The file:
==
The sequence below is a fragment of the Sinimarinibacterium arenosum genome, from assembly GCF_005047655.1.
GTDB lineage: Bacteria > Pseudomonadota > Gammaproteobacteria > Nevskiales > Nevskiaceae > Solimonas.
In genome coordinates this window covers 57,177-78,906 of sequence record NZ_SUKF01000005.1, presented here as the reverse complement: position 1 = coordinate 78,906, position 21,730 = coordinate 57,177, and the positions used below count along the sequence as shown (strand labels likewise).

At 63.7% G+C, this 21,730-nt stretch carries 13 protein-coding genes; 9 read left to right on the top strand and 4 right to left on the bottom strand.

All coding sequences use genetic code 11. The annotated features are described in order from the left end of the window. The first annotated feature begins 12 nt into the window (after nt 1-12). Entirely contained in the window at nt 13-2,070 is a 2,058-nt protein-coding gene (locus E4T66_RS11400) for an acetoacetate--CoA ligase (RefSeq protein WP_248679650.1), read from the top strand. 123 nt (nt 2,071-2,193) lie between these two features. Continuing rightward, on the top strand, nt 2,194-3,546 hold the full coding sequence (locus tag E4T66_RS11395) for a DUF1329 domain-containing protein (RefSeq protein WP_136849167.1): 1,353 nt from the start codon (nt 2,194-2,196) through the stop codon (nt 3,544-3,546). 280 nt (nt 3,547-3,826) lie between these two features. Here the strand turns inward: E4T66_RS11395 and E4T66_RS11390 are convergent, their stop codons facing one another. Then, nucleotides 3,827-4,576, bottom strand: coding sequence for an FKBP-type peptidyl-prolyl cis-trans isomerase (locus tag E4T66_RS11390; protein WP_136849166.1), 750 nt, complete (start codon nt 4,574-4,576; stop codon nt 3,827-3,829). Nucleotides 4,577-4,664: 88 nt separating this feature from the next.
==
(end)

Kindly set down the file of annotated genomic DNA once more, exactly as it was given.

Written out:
The sequence below is a fragment of the Sinimarinibacterium arenosum genome, from assembly GCF_005047655.1.
GTDB lineage: Bacteria > Pseudomonadota > Gammaproteobacteria > Nevskiales > Nevskiaceae > Solimonas.
In genome coordinates this window covers 57,177-78,906 of sequence record NZ_SUKF01000005.1, presented here as the reverse complement: position 1 = coordinate 78,906, position 21,730 = coordinate 57,177, and the positions used below count along the sequence as shown (strand labels likewise).

At 63.7% G+C, this 21,730-nt stretch carries 13 protein-coding genes; 9 read left to right on the top strand and 4 right to left on the bottom strand.

All coding sequences use genetic code 11. The annotated features are described in order from the left end of the window. The first annotated feature begins 12 nt into the window (after nt 1-12). Entirely contained in the window at nt 13-2,070 is a 2,058-nt protein-coding gene (locus E4T66_RS11400) for an acetoacetate--CoA ligase (RefSeq protein WP_248679650.1), read from the top strand. 123 nt (nt 2,071-2,193) lie between these two features. Continuing rightward, on the top strand, nt 2,194-3,546 hold the full coding sequence (locus tag E4T66_RS11395) for a DUF1329 domain-containing protein (RefSeq protein WP_136849167.1): 1,353 nt from the start codon (nt 2,194-2,196) through the stop codon (nt 3,544-3,546). 280 nt (nt 3,547-3,826) lie between these two features. Here the strand turns inward: E4T66_RS11395 and E4T66_RS11390 are convergent, their stop codons facing one another. Then, nucleotides 3,827-4,576, bottom strand: coding sequence for an FKBP-type peptidyl-prolyl cis-trans isomerase (locus tag E4T66_RS11390; protein WP_136849166.1), 750 nt, complete (start codon nt 4,574-4,576; stop codon nt 3,827-3,829). Nucleotides 4,577-4,664: 88 nt separating this feature from the next.